A Further Perspective

He Could Always Admit He Was Wrong

If he wants economic improvement, there's only one thing he can say.

By 8.22.11

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Only 26 percent of the public approves of President Obama's handling of the economy in the latest Gallup poll, conducted Aug. 11-14, while a whopping 71 percent said they disapproved.

That's down from Obama's previous low point of 35 percent on this top issue.

The public's growing dissatisfaction shouldn't be surprising. Going back to 1890, reports the National Bureau of Economic Research, the only U.S. president with a worse record than Obama in job creation in his first two and a half years in office, measured in terms of percentage change, was Herbert Hoover, presiding over the emergence of the Great Depression.

"Official unemployment is 9.1 percent," stated a New York Times editorial on August 15, decrying the nation's jobs picture, "but it would be 16.1 percent, or 25.1 million people, if it included those who can only find part-time jobs and those who have given up looking for work."

"Keeping the economy going and making sure jobs are available is the first thing I think about when I wake up the morning," said President Obama back in March. "It's the last thing I think about when I go to bed each night."

Now, nearly a half year later, the White House reports that Obama is working on a new strategy for job creation that will be unveiled after he returns from vacation.

The task of coming up with a jobs plan that works shouldn't be all that terribly difficult. All Mr. Obama has to do is reverse what he's done and change what he thinks.

First, by the government's own numbers, small businesses have created 64 percent of the net new jobs in the U.S. economy over the past 15 years.

In fact, that understates the role of small business, since the vast majority of America's medium-sized and large businesses began as small businesses. The Heinz corporation began when 16-year-old Henry Heinz grated piles of horseradish at home, using his mother's recipe, and sold the bottled product door-to-door out of a wheelbarrow in the small Pittsburgh working class neighborhood of Sharpsburg.

Second, 39 percent of small business owners said in a Chamber of Commerce survey in July that the Obamacare health care law was either their greatest or second-greatest obstacle to new hiring.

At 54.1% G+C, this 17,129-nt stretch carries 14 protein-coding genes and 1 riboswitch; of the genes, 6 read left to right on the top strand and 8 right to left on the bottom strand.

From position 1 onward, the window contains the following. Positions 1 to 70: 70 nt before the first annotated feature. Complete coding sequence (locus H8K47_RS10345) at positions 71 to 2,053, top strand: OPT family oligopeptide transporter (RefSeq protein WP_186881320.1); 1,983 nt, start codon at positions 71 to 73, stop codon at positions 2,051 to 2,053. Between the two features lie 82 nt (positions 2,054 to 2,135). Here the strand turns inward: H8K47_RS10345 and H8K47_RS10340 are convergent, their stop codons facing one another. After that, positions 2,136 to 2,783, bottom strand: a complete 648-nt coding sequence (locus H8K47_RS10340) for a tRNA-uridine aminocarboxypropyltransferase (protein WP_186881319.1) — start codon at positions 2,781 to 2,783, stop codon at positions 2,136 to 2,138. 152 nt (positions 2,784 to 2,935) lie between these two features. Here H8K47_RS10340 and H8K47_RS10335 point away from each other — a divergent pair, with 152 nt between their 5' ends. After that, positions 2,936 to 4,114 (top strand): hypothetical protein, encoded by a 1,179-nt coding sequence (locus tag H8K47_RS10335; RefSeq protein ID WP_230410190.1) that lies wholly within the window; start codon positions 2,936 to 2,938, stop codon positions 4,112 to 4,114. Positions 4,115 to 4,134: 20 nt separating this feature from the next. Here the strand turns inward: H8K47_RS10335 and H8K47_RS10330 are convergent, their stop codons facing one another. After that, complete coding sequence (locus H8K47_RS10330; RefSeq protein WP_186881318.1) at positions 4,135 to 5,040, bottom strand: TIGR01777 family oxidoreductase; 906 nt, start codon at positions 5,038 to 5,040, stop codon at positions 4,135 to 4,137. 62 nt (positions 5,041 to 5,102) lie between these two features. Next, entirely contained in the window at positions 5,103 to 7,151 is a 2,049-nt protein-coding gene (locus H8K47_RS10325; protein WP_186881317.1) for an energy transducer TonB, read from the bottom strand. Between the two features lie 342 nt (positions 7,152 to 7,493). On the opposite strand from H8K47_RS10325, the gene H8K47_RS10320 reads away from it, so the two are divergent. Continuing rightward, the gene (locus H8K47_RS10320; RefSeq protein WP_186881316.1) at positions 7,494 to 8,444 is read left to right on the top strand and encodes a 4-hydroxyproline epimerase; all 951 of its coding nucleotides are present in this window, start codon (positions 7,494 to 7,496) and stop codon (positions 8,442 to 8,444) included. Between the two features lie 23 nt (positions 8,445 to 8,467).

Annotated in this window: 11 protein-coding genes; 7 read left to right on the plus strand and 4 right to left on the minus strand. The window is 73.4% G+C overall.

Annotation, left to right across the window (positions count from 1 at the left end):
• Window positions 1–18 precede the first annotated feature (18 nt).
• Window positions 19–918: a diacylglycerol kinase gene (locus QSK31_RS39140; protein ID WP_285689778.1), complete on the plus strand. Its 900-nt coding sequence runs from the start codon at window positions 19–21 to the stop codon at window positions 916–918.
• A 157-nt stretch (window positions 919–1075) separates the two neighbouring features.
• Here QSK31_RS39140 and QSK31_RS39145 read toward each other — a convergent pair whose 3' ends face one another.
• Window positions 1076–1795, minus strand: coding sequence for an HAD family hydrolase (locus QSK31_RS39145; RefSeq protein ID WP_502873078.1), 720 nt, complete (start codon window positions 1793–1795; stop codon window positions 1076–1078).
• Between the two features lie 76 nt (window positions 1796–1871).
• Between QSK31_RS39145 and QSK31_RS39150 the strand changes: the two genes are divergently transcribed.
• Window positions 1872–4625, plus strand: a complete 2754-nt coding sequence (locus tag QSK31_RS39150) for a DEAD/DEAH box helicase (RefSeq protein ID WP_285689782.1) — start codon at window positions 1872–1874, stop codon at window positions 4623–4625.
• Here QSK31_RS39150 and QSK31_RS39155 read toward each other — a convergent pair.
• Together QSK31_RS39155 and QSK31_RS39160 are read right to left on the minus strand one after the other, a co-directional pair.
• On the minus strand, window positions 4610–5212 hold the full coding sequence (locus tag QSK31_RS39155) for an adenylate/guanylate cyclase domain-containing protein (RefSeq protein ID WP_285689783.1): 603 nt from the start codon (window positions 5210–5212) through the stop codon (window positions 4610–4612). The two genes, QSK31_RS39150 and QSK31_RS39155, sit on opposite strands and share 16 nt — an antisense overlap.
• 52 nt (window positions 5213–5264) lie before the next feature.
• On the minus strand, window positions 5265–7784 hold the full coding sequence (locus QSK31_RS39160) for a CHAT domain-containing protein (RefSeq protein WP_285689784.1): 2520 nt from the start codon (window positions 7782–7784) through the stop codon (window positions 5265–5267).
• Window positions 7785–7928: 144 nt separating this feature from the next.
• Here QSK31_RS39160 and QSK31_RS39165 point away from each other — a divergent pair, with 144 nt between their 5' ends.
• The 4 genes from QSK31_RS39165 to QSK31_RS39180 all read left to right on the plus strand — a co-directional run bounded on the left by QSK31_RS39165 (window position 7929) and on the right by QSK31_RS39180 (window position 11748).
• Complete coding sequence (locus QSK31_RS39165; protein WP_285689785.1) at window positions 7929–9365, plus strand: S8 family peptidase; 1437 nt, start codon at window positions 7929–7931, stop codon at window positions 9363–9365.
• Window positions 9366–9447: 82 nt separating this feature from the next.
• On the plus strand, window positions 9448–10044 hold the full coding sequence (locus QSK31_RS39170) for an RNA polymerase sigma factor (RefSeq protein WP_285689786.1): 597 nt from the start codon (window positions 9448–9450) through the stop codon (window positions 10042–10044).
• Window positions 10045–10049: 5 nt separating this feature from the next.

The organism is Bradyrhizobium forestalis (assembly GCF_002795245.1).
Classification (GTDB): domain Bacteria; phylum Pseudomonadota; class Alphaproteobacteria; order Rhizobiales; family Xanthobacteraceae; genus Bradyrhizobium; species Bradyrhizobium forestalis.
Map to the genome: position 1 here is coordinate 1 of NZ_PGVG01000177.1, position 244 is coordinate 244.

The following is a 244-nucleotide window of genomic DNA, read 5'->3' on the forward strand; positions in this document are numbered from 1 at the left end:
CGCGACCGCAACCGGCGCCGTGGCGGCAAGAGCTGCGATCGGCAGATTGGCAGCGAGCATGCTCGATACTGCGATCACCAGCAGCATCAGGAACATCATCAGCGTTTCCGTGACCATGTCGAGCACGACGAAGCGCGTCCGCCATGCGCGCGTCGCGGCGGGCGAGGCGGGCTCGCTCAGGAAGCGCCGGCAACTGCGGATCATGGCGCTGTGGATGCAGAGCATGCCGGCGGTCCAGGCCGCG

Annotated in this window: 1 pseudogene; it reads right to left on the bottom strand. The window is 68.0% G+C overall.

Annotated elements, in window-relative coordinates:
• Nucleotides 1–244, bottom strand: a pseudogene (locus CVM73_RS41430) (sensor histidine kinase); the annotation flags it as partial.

The President of the Federal Reserve Bank of Atlanta, Dennis Lockhart, concurs, stating that "prominent" among the obstacles to hiring is the "lack of clarity about the cost implications" of Obamacare.

"We've frequently heard strong comments," reported Lockhart, "to the effect of 'my company won't hire a single additional worker until we know what health insurance costs are going to be.'"

Additionally, 84 percent of small business owners in the Chamber survey said the economy is on the wrong track, 79 percent view the current regulatory environment as unreasonable, and 79 percent believe Washington should get out of the way of small business, rather than offering a helping hand (14 percent).

Instead, employment at the federal regulatory agencies jumped 13 percent since President Obama took office, while private sector jobs shrank by 5.6 percent, reported Investor's Business Daily recently.

Similarly, the Heritage Foundation reports that the Obama administration imposed new regulatory rules in its first 26 months in office that will cost the private sector $40 billion. In July alone, reports Sen. John Barrasso, federal regulators imposed a total of 379 new rules that will impose some $9.5 billion in new costs. 

Bottom line, what's required from Obama is a complete about-face, the shelving of his flawed economic philosophy, and a reversal of his counter-productive policy prescriptions.

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About the Author
Ralph R. Reiland is the B. Kenneth Simon professor of free enterprise and an associate professor of economics at Robert Morris University in Pittsburgh.